Monday, April 28, 2008

Carpe diem

Again this weekend just had a few hours to spend out looking, although the visit of my dad plus dog meant I had an excuse to wander the local lanes and see what flowers were out.
On Saturday though, I was up early in the hope the promised sun would light up the adders again. Sadly the sun didn't appear until I was due back home. I did see the pair again having called in on my homeward journey, but no chance of decent photos. However if you remember the previous post of the blue eyed snake about to shed it's skin ? The skin was there!

The chiff-chaffs have morphed into willow warblers, but remain frustratingly out of reach.

If the sun wasn't going to play ball I thought I'd try for a siskin at Cannop Ponds feeding station. Best I managed was this rather crappy 'feeder' shot, but the grumpy reed bunting provided a bit of fun, and the mandarin ducks are now sufficiently habituated to come wandering up to see what has fallen from the feeders.

On the wildflower front I missed a lovely cuckoo pint with a heavy suffusion of purple - the flower wilted overnight - but got a couple of reasonable snaps.

The celandine are still flowering away, ........

as were the greater stitchwort

red campion

red, white and yellow dead-nettle (need to try again for the yellow - pictures didn't do it justice)

and last but by no means least the humble dandelion - one field was a mass of yellow, and looked great.

So not too bad, although the restricted light shows - but I do feel I need a proper day out! So much to see at this time of year.

Monday, April 21, 2008

It's a virtue, you know.

OK, here's the scenario. I really wanted to get some more pictures of them. They are such cracking birds. I called them regal in a flight of fancy in a previous posting but that's not quite right. Anyway, After 2 weekends when I couldn't get into the Forest, and having failed the 2 weekends before that, the internet weather forecast for a day when I was off wasn't exactly encouraging. No change there then. However at least the cloud symbols didn't have little dots falling from them, so off I went around dawn.

After 3 and a half hours in the hide I hadn't seen a single bird. Literally. Honestly. Nothing. Not even a flitting shadow. I'd heard them, and even heard my target, but nothing to see. I ended up photographing squirrels again, trying to get pictures other than those cute 'tail up and having a nibble' shots.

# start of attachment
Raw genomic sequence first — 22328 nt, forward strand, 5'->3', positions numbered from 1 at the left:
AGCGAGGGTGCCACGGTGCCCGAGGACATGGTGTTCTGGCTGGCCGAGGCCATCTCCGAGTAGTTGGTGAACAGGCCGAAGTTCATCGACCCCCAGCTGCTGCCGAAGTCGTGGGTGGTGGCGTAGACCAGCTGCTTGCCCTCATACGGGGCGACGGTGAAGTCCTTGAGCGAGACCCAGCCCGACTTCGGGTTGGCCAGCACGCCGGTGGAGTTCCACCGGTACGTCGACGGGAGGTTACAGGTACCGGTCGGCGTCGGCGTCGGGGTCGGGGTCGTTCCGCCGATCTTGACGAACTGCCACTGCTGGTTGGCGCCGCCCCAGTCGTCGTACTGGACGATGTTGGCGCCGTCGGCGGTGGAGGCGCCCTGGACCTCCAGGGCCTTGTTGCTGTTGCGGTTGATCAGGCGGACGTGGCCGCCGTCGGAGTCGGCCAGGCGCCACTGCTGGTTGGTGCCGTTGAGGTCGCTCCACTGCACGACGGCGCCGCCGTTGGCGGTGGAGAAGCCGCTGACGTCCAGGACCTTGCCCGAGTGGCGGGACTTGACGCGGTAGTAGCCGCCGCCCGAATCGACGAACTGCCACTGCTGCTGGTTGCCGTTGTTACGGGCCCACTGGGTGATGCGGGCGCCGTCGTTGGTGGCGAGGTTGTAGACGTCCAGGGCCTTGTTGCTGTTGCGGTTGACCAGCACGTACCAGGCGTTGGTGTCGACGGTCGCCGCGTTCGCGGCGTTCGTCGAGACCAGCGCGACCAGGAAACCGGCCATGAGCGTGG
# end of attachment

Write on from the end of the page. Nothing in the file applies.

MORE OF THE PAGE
Then 2 chaffinches came down. And went. Back to the squirrels. And then I happened to look over the lens and what did I see looking straight back at me?

Amazing. For a big bird I had heard nothing. Taking off they sound like starlings, but I've noticed on a number of occasions now that they can be quite sneaky when they appear. Anyway he seemed quite unperturbed, and hopped around for several minutes before disappearing -never to be seen again. Shame the light wasn't better, but on looking at these I'll add a touch of brightness before adding to my photo gallery. You could try clicking on these pictures for a better view, but I'd recommend looking at the photo gallery (link to the right) - the pictures are much clearer.

What doesn't show so well in these pictures are the lovely blue feathers that angle out over the rump.

They're the result of primaries shaped like billhooks, and to me are the final crowning glories of this fabulous bird, the hawfinch. As I said earlier regal doesn't do them justice. In a further literary flight of fancy I'd go for imperial - go on, can't you just see him wearing a laurel wreath!

Thursday, April 17, 2008

Winging it

Out for a wander yesterday I noticed this winged bark on several, but not all, stems of a young tree. Not sure if it's just the normal variant that I know can be found in some species, or whether there is another cause. Basically I'm hopeless with trees, but once the leaves are open maybe I'll be able to identify the tree and find out. Intriguing though.

In the meantime if you know please tell me!

Sunday, April 13, 2008

Local patching II

With the in-laws down for a few days and some jobs to do just had a little time for pics this weekend. John is into castles, so we nipped down to Chepstow,

and to my pleasant surprise there were a few flowers of interest
cuckoo pint

(ever)green alkanet

herb robert